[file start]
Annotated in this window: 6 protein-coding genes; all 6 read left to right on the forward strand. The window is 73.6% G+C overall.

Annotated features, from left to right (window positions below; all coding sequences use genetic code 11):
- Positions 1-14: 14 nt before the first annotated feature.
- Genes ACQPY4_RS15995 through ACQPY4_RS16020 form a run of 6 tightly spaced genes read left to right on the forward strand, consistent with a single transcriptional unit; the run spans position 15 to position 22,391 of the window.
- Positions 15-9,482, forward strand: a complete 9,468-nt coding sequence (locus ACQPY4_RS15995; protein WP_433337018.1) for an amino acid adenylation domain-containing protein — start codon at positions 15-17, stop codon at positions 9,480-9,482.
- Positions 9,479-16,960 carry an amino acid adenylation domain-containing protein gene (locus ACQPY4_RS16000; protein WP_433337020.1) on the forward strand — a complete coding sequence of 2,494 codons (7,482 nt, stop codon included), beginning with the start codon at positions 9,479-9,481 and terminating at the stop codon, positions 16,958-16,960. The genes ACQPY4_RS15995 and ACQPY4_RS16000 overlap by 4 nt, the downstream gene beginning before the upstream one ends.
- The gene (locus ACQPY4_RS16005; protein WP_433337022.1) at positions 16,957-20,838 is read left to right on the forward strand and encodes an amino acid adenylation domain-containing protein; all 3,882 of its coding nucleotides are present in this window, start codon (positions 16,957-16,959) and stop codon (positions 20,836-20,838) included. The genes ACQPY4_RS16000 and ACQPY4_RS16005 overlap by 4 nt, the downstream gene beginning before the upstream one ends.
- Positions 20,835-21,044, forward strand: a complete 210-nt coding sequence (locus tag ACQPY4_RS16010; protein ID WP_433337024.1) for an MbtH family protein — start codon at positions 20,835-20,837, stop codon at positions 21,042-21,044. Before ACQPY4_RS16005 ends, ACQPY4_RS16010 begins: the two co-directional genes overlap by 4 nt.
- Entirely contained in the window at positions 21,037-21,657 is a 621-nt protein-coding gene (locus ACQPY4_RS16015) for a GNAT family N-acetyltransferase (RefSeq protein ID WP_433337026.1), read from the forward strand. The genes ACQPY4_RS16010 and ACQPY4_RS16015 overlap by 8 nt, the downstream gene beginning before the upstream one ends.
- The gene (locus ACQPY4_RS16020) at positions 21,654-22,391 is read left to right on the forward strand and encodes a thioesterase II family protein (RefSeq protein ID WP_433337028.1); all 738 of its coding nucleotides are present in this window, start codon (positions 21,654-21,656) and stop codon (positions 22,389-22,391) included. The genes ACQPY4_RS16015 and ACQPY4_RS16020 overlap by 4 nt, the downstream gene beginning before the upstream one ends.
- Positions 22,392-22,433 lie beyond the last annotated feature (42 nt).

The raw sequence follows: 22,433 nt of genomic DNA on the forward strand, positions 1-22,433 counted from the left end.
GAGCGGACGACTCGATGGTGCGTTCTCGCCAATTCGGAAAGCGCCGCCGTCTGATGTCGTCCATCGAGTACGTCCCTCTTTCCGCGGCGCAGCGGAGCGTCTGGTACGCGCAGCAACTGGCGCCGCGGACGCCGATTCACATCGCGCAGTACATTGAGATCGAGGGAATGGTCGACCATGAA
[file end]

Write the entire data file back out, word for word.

Annotated in this window: 6 protein-coding genes; all 6 read left to right on the forward strand. The window is 73.6% G+C overall.

Annotated features, from left to right (window positions below; all coding sequences use genetic code 11):
- Positions 1-14: 14 nt before the first annotated feature.
- Genes ACQPY4_RS15995 through ACQPY4_RS16020 form a run of 6 tightly spaced genes read left to right on the forward strand, consistent with a single transcriptional unit; the run spans position 15 to position 22,391 of the window.
- Positions 15-9,482, forward strand: a complete 9,468-nt coding sequence (locus ACQPY4_RS15995; protein WP_433337018.1) for an amino acid adenylation domain-containing protein — start codon at positions 15-17, stop codon at positions 9,480-9,482.
- Positions 9,479-16,960 carry an amino acid adenylation domain-containing protein gene (locus ACQPY4_RS16000; protein WP_433337020.1) on the forward strand — a complete coding sequence of 2,494 codons (7,482 nt, stop codon included), beginning with the start codon at positions 9,479-9,481 and terminating at the stop codon, positions 16,958-16,960. The genes ACQPY4_RS15995 and ACQPY4_RS16000 overlap by 4 nt, the downstream gene beginning before the upstream one ends.
- The gene (locus ACQPY4_RS16005; protein WP_433337022.1) at positions 16,957-20,838 is read left to right on the forward strand and encodes an amino acid adenylation domain-containing protein; all 3,882 of its coding nucleotides are present in this window, start codon (positions 16,957-16,959) and stop codon (positions 20,836-20,838) included. The genes ACQPY4_RS16000 and ACQPY4_RS16005 overlap by 4 nt, the downstream gene beginning before the upstream one ends.
- Positions 20,835-21,044, forward strand: a complete 210-nt coding sequence (locus tag ACQPY4_RS16010; protein ID WP_433337024.1) for an MbtH family protein — start codon at positions 20,835-20,837, stop codon at positions 21,042-21,044. Before ACQPY4_RS16005 ends, ACQPY4_RS16010 begins: the two co-directional genes overlap by 4 nt.
- Entirely contained in the window at positions 21,037-21,657 is a 621-nt protein-coding gene (locus ACQPY4_RS16015) for a GNAT family N-acetyltransferase (RefSeq protein ID WP_433337026.1), read from the forward strand. The genes ACQPY4_RS16010 and ACQPY4_RS16015 overlap by 8 nt, the downstream gene beginning before the upstream one ends.
- The gene (locus ACQPY4_RS16020) at positions 21,654-22,391 is read left to right on the forward strand and encodes a thioesterase II family protein (RefSeq protein ID WP_433337028.1); all 738 of its coding nucleotides are present in this window, start codon (positions 21,654-21,656) and stop codon (positions 22,389-22,391) included. The genes ACQPY4_RS16015 and ACQPY4_RS16020 overlap by 4 nt, the downstream gene beginning before the upstream one ends.
- Positions 22,392-22,433 lie beyond the last annotated feature (42 nt).

The raw sequence follows: 22,433 nt of genomic DNA on the forward strand, positions 1-22,433 counted from the left end.
GAGCGGACGACTCGATGGTGCGTTCTCGCCAATTCGGAAAGCGCCGCCGTCTGATGTCGTCCATCGAGTACGTCCCTCTTTCCGCGGCGCAGCGGAGCGTCTGGTACGCGCAGCAACTGGCGCCGCGGACGCCGATTCACATCGCGCAGTACATTGAGATCGAGGGAATGGTCGACCATGAA